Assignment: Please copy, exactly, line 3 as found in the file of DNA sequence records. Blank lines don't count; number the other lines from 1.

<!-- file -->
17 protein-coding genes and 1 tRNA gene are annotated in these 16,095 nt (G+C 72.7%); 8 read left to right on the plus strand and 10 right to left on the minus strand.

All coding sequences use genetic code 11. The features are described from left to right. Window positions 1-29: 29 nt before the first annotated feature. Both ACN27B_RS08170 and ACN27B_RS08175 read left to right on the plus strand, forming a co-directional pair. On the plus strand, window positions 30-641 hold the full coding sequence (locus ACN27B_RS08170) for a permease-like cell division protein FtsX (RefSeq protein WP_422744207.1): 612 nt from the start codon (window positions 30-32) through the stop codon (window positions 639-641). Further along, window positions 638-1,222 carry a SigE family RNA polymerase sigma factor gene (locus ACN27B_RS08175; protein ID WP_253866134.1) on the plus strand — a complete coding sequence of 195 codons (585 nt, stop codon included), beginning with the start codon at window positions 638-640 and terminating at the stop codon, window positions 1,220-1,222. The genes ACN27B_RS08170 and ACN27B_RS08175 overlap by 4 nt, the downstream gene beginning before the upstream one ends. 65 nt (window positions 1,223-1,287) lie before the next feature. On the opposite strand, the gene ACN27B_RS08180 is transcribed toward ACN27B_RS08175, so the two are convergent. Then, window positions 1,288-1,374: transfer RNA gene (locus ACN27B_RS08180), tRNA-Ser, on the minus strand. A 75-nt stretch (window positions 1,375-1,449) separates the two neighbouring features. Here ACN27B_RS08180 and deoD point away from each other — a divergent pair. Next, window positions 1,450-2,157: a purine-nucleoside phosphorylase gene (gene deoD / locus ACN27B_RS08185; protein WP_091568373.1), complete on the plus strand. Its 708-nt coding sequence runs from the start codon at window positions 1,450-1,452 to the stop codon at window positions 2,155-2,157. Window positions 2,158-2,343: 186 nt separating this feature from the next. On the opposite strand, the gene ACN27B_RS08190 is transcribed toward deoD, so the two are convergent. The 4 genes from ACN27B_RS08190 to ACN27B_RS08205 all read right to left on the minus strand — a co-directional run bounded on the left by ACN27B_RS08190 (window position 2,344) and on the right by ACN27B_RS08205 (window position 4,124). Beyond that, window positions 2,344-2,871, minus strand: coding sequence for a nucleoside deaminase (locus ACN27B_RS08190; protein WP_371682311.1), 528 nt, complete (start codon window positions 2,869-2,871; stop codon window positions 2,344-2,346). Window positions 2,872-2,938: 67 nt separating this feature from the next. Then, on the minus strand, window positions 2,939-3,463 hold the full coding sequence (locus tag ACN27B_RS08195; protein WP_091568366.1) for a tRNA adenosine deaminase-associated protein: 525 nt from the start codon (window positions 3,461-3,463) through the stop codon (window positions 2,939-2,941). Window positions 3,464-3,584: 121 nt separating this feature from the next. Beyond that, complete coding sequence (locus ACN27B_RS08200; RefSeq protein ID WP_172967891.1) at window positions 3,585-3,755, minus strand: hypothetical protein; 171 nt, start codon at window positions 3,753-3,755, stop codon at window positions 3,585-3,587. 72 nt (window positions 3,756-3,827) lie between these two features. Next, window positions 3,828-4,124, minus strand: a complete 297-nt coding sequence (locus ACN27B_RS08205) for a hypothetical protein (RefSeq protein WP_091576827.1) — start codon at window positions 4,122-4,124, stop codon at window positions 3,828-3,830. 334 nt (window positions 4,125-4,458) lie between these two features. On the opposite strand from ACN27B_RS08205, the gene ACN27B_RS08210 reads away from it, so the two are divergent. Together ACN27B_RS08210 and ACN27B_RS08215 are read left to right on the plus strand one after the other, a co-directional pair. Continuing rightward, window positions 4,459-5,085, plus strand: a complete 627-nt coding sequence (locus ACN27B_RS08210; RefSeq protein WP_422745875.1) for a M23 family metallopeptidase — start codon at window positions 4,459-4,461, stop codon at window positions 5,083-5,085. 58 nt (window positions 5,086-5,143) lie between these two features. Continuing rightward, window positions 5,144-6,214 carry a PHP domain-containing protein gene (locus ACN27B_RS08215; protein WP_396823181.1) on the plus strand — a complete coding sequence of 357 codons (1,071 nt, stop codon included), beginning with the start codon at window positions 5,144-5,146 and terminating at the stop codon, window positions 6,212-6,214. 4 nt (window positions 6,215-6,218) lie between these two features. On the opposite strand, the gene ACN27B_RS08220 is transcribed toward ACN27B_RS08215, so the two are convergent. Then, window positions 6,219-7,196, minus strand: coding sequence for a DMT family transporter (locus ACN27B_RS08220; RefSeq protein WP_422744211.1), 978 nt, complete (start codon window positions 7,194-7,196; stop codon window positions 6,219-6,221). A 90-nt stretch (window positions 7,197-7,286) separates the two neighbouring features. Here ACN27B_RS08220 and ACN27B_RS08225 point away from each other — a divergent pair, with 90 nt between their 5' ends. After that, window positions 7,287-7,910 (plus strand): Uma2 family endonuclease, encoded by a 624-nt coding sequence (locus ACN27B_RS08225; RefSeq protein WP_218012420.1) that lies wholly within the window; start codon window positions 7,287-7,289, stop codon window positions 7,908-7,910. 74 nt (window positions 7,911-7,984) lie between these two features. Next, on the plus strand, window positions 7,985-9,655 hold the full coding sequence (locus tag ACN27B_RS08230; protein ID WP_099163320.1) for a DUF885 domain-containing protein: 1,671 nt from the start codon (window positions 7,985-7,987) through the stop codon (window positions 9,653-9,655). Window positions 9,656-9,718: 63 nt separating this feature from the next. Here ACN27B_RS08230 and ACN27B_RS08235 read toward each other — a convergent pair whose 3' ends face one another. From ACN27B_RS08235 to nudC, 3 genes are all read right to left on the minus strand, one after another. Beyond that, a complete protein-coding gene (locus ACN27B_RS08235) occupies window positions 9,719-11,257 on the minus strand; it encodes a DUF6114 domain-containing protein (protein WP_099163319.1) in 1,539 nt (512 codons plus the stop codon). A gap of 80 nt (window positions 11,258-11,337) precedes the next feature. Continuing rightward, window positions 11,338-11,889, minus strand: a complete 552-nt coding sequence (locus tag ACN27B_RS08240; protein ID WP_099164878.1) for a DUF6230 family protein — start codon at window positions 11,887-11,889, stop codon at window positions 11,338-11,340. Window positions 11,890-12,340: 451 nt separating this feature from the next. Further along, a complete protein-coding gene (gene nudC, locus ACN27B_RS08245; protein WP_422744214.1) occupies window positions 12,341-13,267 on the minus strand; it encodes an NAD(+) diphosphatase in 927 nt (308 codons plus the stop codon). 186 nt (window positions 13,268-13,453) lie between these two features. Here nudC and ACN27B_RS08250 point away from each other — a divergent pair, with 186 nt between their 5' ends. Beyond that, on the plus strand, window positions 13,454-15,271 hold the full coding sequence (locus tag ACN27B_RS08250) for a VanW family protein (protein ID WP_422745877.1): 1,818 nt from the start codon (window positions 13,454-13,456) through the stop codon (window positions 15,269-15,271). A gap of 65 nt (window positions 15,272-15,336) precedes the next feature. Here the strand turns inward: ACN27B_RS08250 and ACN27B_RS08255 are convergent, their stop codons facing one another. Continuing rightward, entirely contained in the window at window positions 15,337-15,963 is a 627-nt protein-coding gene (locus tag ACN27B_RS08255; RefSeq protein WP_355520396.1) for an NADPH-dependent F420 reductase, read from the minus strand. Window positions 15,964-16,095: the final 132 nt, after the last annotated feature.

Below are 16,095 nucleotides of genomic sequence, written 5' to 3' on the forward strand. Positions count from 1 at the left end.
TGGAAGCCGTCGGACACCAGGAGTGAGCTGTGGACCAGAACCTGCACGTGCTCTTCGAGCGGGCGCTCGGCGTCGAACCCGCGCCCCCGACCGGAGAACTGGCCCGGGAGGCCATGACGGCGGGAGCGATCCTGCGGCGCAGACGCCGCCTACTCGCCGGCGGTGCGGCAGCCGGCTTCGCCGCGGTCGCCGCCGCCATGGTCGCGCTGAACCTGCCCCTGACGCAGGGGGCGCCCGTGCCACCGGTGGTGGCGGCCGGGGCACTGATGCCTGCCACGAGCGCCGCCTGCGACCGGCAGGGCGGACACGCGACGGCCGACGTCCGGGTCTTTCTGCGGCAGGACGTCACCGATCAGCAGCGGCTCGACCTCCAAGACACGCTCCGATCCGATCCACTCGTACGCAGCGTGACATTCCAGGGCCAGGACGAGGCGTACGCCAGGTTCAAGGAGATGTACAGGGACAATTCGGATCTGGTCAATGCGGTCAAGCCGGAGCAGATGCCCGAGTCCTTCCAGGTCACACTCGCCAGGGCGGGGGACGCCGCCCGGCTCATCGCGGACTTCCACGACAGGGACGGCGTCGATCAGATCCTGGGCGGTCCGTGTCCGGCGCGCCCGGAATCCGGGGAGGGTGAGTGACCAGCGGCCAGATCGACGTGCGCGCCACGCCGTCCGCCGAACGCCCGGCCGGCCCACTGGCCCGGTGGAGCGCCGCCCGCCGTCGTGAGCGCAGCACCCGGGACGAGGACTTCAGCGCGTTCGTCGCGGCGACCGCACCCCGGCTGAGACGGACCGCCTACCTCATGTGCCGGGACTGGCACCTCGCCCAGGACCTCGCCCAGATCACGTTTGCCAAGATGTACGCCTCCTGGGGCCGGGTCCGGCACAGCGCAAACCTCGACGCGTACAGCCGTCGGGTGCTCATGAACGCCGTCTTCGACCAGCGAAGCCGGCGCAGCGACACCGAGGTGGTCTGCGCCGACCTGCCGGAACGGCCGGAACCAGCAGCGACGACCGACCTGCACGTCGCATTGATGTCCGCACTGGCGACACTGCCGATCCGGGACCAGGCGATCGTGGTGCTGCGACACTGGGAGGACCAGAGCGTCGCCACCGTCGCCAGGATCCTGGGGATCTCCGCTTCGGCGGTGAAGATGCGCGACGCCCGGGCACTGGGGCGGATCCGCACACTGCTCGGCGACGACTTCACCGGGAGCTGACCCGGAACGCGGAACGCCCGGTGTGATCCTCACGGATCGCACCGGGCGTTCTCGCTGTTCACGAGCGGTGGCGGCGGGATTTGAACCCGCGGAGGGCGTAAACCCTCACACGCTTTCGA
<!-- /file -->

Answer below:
Below are 16,095 nucleotides of genomic sequence, written 5' to 3' on the forward strand. Positions count from 1 at the left end.